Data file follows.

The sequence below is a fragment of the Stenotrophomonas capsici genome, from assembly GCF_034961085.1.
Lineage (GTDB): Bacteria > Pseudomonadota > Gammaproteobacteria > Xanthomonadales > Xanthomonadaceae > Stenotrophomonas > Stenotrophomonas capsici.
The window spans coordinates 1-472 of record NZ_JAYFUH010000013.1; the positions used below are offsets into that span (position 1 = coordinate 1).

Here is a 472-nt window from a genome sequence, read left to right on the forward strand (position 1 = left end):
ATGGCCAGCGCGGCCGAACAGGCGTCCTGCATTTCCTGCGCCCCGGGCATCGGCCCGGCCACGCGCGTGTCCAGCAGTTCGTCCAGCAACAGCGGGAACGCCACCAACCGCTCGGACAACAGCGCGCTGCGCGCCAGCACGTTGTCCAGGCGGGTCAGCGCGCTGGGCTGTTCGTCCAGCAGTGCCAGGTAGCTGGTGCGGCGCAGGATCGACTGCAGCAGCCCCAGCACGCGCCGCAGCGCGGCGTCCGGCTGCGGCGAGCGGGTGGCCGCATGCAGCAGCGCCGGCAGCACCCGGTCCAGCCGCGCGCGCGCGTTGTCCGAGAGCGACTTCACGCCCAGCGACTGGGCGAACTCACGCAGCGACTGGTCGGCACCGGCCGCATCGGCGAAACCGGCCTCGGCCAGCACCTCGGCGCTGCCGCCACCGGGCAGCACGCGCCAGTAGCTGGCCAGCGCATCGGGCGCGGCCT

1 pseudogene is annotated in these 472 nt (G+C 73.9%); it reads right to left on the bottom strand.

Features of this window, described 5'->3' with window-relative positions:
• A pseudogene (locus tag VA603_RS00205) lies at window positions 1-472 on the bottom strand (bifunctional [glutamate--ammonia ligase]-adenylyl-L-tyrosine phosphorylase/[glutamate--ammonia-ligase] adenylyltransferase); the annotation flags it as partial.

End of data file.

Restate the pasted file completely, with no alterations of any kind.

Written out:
The sequence below is a fragment of the Stenotrophomonas capsici genome, from assembly GCF_034961085.1.
Lineage (GTDB): Bacteria > Pseudomonadota > Gammaproteobacteria > Xanthomonadales > Xanthomonadaceae > Stenotrophomonas > Stenotrophomonas capsici.
The window spans coordinates 1-472 of record NZ_JAYFUH010000013.1; the positions used below are offsets into that span (position 1 = coordinate 1).

Here is a 472-nt window from a genome sequence, read left to right on the forward strand (position 1 = left end):
ATGGCCAGCGCGGCCGAACAGGCGTCCTGCATTTCCTGCGCCCCGGGCATCGGCCCGGCCACGCGCGTGTCCAGCAGTTCGTCCAGCAACAGCGGGAACGCCACCAACCGCTCGGACAACAGCGCGCTGCGCGCCAGCACGTTGTCCAGGCGGGTCAGCGCGCTGGGCTGTTCGTCCAGCAGTGCCAGGTAGCTGGTGCGGCGCAGGATCGACTGCAGCAGCCCCAGCACGCGCCGCAGCGCGGCGTCCGGCTGCGGCGAGCGGGTGGCCGCATGCAGCAGCGCCGGCAGCACCCGGTCCAGCCGCGCGCGCGCGTTGTCCGAGAGCGACTTCACGCCCAGCGACTGGGCGAACTCACGCAGCGACTGGTCGGCACCGGCCGCATCGGCGAAACCGGCCTCGGCCAGCACCTCGGCGCTGCCGCCACCGGGCAGCACGCGCCAGTAGCTGGCCAGCGCATCGGGCGCGGCCT

1 pseudogene is annotated in these 472 nt (G+C 73.9%); it reads right to left on the bottom strand.

Features of this window, described 5'->3' with window-relative positions:
• A pseudogene (locus tag VA603_RS00205) lies at window positions 1-472 on the bottom strand (bifunctional [glutamate--ammonia ligase]-adenylyl-L-tyrosine phosphorylase/[glutamate--ammonia-ligase] adenylyltransferase); the annotation flags it as partial.